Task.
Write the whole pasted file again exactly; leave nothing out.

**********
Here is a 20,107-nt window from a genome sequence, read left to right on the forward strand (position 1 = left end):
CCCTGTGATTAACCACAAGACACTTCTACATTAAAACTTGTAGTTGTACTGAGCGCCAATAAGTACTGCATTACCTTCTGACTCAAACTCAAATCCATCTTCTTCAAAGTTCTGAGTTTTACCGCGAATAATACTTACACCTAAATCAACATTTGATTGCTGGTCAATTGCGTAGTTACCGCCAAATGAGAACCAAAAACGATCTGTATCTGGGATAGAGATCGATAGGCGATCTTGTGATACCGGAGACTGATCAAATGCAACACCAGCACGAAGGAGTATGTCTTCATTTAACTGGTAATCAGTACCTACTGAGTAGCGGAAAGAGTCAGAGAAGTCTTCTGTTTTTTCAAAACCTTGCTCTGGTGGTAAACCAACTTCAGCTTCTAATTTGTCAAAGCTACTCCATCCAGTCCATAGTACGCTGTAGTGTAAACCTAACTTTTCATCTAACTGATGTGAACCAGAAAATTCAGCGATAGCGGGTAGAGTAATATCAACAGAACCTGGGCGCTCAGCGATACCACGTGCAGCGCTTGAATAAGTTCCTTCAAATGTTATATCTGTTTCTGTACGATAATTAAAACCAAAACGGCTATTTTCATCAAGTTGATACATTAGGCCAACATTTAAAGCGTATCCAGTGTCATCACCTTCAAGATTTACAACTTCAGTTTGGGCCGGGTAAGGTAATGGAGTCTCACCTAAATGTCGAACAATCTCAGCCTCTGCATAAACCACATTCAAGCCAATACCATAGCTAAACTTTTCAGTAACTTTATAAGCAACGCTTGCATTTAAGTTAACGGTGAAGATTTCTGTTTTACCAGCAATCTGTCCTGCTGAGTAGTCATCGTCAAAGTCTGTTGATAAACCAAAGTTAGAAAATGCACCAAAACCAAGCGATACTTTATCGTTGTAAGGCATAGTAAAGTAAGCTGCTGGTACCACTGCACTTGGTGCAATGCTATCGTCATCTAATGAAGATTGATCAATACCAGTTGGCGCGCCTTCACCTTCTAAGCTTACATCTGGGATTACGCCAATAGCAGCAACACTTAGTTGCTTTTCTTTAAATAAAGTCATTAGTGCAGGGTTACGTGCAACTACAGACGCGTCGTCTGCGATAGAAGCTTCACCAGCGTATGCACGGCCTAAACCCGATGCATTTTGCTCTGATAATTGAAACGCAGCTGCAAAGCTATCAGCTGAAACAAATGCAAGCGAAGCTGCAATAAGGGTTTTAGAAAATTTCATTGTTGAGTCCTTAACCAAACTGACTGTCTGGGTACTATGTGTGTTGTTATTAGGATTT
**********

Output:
Here is a 20,107-nt window from a genome sequence, read left to right on the forward strand (position 1 = left end):
CCCTGTGATTAACCACAAGACACTTCTACATTAAAACTTGTAGTTGTACTGAGCGCCAATAAGTACTGCATTACCTTCTGACTCAAACTCAAATCCATCTTCTTCAAAGTTCTGAGTTTTACCGCGAATAATACTTACACCTAAATCAACATTTGATTGCTGGTCAATTGCGTAGTTACCGCCAAATGAGAACCAAAAACGATCTGTATCTGGGATAGAGATCGATAGGCGATCTTGTGATACCGGAGACTGATCAAATGCAACACCAGCACGAAGGAGTATGTCTTCATTTAACTGGTAATCAGTACCTACTGAGTAGCGGAAAGAGTCAGAGAAGTCTTCTGTTTTTTCAAAACCTTGCTCTGGTGGTAAACCAACTTCAGCTTCTAATTTGTCAAAGCTACTCCATCCAGTCCATAGTACGCTGTAGTGTAAACCTAACTTTTCATCTAACTGATGTGAACCAGAAAATTCAGCGATAGCGGGTAGAGTAATATCAACAGAACCTGGGCGCTCAGCGATACCACGTGCAGCGCTTGAATAAGTTCCTTCAAATGTTATATCTGTTTCTGTACGATAATTAAAACCAAAACGGCTATTTTCATCAAGTTGATACATTAGGCCAACATTTAAAGCGTATCCAGTGTCATCACCTTCAAGATTTACAACTTCAGTTTGGGCCGGGTAAGGTAATGGAGTCTCACCTAAATGTCGAACAATCTCAGCCTCTGCATAAACCACATTCAAGCCAATACCATAGCTAAACTTTTCAGTAACTTTATAAGCAACGCTTGCATTTAAGTTAACGGTGAAGATTTCTGTTTTACCAGCAATCTGTCCTGCTGAGTAGTCATCGTCAAAGTCTGTTGATAAACCAAAGTTAGAAAATGCACCAAAACCAAGCGATACTTTATCGTTGTAAGGCATAGTAAAGTAAGCTGCTGGTACCACTGCACTTGGTGCAATGCTATCGTCATCTAATGAAGATTGATCAATACCAGTTGGCGCGCCTTCACCTTCTAAGCTTACATCTGGGATTACGCCAATAGCAGCAACACTTAGTTGCTTTTCTTTAAATAAAGTCATTAGTGCAGGGTTACGTGCAACTACAGACGCGTCGTCTGCGATAGAAGCTTCACCAGCGTATGCACGGCCTAAACCCGATGCATTTTGCTCTGATAATTGAAACGCAGCTGCAAAGCTATCAGCTGAAACAAATGCAAGCGAAGCTGCAATAAGGGTTTTAGAAAATTTCATTGTTGAGTCCTTAACCAAACTGACTGTCTGGGTACTATGTGTGTTGTTATTAGGATTT